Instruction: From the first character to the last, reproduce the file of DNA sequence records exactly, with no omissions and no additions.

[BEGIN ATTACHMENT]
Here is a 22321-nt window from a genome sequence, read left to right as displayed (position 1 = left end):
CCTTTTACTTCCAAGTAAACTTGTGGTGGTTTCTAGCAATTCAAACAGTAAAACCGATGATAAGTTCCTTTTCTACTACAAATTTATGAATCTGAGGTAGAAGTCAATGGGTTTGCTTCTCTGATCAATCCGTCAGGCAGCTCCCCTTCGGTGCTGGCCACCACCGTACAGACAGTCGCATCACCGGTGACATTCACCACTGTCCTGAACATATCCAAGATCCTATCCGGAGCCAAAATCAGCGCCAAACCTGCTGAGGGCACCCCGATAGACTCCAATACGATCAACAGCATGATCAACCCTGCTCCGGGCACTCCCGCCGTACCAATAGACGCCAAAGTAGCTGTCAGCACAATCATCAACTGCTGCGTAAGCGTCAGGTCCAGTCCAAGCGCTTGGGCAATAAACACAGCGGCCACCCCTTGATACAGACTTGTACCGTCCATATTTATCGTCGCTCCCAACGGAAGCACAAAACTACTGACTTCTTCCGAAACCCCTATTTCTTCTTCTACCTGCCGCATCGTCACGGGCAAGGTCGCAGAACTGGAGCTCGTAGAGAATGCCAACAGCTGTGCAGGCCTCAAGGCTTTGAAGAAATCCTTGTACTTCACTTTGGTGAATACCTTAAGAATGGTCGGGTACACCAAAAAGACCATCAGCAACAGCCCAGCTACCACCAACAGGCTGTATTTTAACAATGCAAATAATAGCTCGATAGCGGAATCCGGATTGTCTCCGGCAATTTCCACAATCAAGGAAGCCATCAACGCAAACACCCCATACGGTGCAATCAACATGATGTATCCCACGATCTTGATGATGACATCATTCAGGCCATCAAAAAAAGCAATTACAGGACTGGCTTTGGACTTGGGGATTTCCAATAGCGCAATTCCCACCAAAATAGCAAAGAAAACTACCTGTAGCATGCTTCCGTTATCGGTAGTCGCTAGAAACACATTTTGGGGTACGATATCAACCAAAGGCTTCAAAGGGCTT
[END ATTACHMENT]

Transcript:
Here is a 22321-nt window from a genome sequence, read left to right as displayed (position 1 = left end):
CCTTTTACTTCCAAGTAAACTTGTGGTGGTTTCTAGCAATTCAAACAGTAAAACCGATGATAAGTTCCTTTTCTACTACAAATTTATGAATCTGAGGTAGAAGTCAATGGGTTTGCTTCTCTGATCAATCCGTCAGGCAGCTCCCCTTCGGTGCTGGCCACCACCGTACAGACAGTCGCATCACCGGTGACATTCACCACTGTCCTGAACATATCCAAGATCCTATCCGGAGCCAAAATCAGCGCCAAACCTGCTGAGGGCACCCCGATAGACTCCAATACGATCAACAGCATGATCAACCCTGCTCCGGGCACTCCCGCCGTACCAATAGACGCCAAAGTAGCTGTCAGCACAATCATCAACTGCTGCGTAAGCGTCAGGTCCAGTCCAAGCGCTTGGGCAATAAACACAGCGGCCACCCCTTGATACAGACTTGTACCGTCCATATTTATCGTCGCTCCCAACGGAAGCACAAAACTACTGACTTCTTCCGAAACCCCTATTTCTTCTTCTACCTGCCGCATCGTCACGGGCAAGGTCGCAGAACTGGAGCTCGTAGAGAATGCCAACAGCTGTGCAGGCCTCAAGGCTTTGAAGAAATCCTTGTACTTCACTTTGGTGAATACCTTAAGAATGGTCGGGTACACCAAAAAGACCATCAGCAACAGCCCAGCTACCACCAACAGGCTGTATTTTAACAATGCAAATAATAGCTCGATAGCGGAATCCGGATTGTCTCCGGCAATTTCCACAATCAAGGAAGCCATCAACGCAAACACCCCATACGGTGCAATCAACATGATGTATCCCACGATCTTGATGATGACATCATTCAGGCCATCAAAAAAAGCAATTACAGGACTGGCTTTGGACTTGGGGATTTCCAATAGCGCAATTCCCACCAAAATAGCAAAGAAAACTACCTGTAGCATGCTTCCGTTATCGGTAGTCGCTAGAAACACATTTTGGGGTACGATATCAACCAAAGGCTTCAAAGGGCTT